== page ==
The Duke had a long term interest in renewable energy and was one of the first historic house owners to install a biomass heating system using woodchips from the estate. In 2001 he began exploring wind farming on his land. The Fallago Rig Wind Farm, built in 2013 in partnership with North British Wind Power, feeds 90,000 homes. It proved controversial with some parts of the community but ultimately received government approval after a public enquiry.
Roxburghe was heavily involved in the community and economy of the borders, where his estate employed around 100 people in the Kelso area. He was the President of the Border Union Agricultural Society and Director of Kelso Races. Through a fund established jointly with the developer of the Fallago Rig Wind Farm, more than £1million to date has been invested in community projects in the surrounding area.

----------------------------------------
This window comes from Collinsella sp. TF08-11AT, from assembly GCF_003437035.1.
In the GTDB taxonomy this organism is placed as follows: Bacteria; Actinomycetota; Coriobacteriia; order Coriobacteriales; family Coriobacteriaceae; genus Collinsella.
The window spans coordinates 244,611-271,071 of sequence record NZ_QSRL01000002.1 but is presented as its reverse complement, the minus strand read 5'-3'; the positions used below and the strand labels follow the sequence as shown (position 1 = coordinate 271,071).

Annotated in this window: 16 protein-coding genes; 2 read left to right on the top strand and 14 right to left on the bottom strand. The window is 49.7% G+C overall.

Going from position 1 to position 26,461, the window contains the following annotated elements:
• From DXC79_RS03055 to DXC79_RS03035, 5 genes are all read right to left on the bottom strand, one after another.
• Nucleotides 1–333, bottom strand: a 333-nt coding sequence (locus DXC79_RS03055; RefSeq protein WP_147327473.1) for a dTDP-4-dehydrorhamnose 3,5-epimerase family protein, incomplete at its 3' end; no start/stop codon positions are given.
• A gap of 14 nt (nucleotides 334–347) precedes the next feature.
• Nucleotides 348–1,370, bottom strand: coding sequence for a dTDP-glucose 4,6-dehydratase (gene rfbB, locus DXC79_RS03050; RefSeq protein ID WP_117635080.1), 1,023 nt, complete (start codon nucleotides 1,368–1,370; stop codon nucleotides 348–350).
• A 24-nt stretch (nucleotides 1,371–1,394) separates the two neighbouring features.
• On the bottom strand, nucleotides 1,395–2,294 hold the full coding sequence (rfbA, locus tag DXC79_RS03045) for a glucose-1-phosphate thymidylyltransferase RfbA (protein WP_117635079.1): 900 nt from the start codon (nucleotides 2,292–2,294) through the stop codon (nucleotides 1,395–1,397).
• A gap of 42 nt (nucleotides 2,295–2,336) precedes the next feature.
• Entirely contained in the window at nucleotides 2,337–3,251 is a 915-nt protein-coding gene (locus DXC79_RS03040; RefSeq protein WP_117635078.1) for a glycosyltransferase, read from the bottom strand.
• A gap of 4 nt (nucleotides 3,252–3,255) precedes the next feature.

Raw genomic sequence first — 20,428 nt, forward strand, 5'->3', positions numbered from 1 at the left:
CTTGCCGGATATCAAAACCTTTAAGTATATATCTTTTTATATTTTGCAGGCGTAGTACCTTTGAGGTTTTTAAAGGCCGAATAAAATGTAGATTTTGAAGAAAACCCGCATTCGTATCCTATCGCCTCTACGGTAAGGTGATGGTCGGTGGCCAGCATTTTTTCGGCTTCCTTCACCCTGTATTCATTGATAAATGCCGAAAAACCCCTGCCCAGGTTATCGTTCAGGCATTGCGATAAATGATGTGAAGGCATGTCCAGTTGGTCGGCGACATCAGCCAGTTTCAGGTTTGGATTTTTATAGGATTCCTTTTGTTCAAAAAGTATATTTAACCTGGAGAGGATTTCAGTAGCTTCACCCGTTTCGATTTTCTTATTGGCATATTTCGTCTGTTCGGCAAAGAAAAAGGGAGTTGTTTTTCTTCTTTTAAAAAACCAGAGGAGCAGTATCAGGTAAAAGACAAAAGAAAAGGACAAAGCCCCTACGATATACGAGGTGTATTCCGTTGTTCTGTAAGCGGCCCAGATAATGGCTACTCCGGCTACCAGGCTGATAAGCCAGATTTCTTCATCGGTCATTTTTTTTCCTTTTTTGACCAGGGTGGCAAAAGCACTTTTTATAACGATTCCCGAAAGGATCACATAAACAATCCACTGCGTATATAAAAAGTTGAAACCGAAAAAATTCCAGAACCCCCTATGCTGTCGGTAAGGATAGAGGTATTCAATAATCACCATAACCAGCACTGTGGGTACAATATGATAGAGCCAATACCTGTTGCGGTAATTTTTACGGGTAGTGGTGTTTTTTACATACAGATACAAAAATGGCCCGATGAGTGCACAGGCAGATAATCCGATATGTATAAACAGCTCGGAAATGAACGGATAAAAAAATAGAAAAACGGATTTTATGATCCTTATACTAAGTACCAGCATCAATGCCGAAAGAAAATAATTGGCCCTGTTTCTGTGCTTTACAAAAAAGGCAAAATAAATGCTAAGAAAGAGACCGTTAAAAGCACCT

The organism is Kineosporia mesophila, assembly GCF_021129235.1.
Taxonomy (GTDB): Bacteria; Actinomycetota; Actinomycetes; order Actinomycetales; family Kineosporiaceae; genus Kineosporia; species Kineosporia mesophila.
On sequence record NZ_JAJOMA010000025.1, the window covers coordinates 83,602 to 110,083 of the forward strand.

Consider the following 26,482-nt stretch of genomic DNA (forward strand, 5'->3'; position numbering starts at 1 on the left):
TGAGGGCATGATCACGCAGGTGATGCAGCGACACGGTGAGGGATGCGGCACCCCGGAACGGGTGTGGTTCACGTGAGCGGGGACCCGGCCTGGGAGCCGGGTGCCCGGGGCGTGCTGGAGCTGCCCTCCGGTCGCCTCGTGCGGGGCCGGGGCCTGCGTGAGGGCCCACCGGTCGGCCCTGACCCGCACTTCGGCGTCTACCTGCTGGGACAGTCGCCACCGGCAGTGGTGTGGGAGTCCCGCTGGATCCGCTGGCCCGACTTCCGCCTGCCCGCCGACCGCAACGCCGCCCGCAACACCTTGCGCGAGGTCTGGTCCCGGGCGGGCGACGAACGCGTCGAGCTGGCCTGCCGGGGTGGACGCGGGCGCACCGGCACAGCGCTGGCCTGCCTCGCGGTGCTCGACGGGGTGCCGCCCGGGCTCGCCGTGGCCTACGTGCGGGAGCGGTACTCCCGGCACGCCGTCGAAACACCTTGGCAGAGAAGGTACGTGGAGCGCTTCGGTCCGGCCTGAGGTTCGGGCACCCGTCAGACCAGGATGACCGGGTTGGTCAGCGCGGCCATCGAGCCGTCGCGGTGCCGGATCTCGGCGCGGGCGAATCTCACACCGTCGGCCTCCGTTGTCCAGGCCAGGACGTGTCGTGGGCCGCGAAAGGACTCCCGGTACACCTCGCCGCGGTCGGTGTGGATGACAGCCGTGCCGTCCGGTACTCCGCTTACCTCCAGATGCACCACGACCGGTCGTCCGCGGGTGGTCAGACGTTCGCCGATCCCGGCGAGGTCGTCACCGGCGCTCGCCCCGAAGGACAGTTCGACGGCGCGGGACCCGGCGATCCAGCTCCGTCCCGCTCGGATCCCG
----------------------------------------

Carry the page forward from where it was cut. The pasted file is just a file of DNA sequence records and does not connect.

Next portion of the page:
The Duke was a lifelong supporter of equestrian sports locally as well as nationally. He hosted the local point-to-point, common riding and Buccleuch hunt on his land and, with his wife, he hosted the Floors Castle International Horse Trials.
In 2009 the Duke was diagnosed with cancer of the oesophagus. He fought and beat the disease with steely resolve. He subsequently raised more than £1.3million with the former Sotheby’s chairman Henry Wyndham in support of the Orbis Flying Eye Hospital and a cancer research project at Brunel University. Friends said that the experience of the illness made him more reflective. He was already known as a generous host to a wide circle of friends and this aspect of his character became even more pronounced in his final decade. The cancer returned in 2019 and he died on 29 August.